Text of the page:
Here's what caused black stains on Leonardo da Vinci's Codex Atlanticus
Researchers at the Politecnico di Milan in Italy examined mysterious black stains on a folio of Leonardo da Vinci's Codex Atlanticus and confirmed the presence of starch and vinyl glues in the affected areas. The glues were most likely applied during an earlier restoration effort some 50 years ago, according to a recent paper published in the journal Scientific Reports. They also identified a likely cause of the dark stains: nanoparticles of a mercury sulphide called metacinnabar in the protective paper holding the folio, although it is unclear how this unusual black crystalline phase might have formed.
Da Vinci produced more than 13,000 pages in his notebooks (later gathered into codices), less than a third of which have survived. The notebooks contain all manner of inventions that foreshadow future technologies: flying machines, bicycles, cranes, missiles, machine guns, an "unsinkable" double-hulled ship, dredges for clearing harbors and canals, and floating footwear akin to snowshoes to enable a man to walk on water. The notebooks also contain da Vinci's detailed notes on his extensive anatomical studies. Most notably, his drawings and descriptions of the human heart captured how heart valves can ebb blood flow 150 years before William Harvey worked out the basics of the human circulatory system.
The largest single set is the 12-volume Codex Atlanticus, in which (among other observations) da Vinci foresaw the possibility of constructing a telescope when he wrote of "making glasses to see the moon enlarged"--a century before the instrument's invention. The codex was subjected to a major 10-year restoration effort from 1962 to 1972, in which each individual folio in the 12 volumes was framed by a "passe-partout": a protective paper cover consisting of three modern paper layers glued to each folio so they could be more easily handled and displayed. It also enabled the double-sided documents to be read and examined. The codex is currently housed in the Biblioteca Ambrosia in Milan.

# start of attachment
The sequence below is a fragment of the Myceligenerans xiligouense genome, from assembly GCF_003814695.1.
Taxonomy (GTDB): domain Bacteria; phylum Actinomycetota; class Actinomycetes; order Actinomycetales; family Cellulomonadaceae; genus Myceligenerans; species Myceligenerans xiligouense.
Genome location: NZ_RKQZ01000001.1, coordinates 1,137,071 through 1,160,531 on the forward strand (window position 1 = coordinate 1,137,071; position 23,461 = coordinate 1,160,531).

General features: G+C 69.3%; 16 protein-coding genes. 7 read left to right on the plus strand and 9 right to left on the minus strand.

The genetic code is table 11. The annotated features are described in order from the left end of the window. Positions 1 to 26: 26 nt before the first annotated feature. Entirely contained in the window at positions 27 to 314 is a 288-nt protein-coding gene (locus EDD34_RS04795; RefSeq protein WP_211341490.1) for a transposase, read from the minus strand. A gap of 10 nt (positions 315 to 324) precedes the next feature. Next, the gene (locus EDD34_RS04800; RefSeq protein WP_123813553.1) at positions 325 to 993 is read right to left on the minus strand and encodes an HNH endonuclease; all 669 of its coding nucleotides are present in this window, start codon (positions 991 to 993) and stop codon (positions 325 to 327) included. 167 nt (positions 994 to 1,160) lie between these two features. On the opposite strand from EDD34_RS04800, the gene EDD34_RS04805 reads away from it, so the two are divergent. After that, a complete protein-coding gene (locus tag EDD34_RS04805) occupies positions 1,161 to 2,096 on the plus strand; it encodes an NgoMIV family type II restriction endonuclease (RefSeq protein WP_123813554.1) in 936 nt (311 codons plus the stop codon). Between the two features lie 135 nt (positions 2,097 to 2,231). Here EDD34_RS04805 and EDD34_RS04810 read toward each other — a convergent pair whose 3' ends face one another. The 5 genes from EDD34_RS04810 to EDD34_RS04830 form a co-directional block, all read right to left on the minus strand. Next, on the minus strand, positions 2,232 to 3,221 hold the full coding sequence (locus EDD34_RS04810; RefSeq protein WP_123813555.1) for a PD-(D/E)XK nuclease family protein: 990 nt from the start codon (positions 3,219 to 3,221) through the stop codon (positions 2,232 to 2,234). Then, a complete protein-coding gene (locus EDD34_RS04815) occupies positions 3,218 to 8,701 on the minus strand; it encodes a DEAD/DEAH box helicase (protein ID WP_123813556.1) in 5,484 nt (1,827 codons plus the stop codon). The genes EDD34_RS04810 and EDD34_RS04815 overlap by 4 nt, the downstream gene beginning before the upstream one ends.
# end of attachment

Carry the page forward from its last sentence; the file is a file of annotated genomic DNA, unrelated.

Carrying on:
In April 2006, a representative from New York City's Metropolitan Museum of Art was alarmed to discover what appeared to be red, black, and purple molds invading the Codex Atlanticus, as well as swelling of some of the pages--despite the fact that the codex had been stored in a carefully controlled micro-environment since 1997. A conservation institute in Florence, Italy, promptly launched an investigation.
The concern was well-founded. Studying the microbial species that congregate on works of art may lead to new ways to slow down the deterioration of priceless aging artwork. In fact, scientists analyzed the microbes found on seven of da Vinci's drawings in 2020. Researchers at the University of Natural Resources and Life Sciences in Vienna, Austria, used a third-generation sequencing method known as Nanopore, which uses protein nanopores embedded in a polymer membrane for sequencing, and combined the Nanopore sequencing with a whole-genome-amplification protocol.
They found that each drawing had its own unique microbiome. But they were surprised to find that, overall, bacteria dominated fungi in the drawings' microbiomes, contradicting widespread belief that fungi would be more dominant, given their higher potential to colonize on paper-based works. Much of those bacteria are typically found in human microbiomes, suggesting they found their way onto the drawings while being handled during restoration--although one could speculate about whether it came from the artist himself. (The Austrian/Italian team was unable to conclude definitively whether any of the microbial contaminants date back to da Vinci's time.) Other bacteria were typical of insect microbiomes and may have been introduced long ago by flies depositing excrement on the drawings.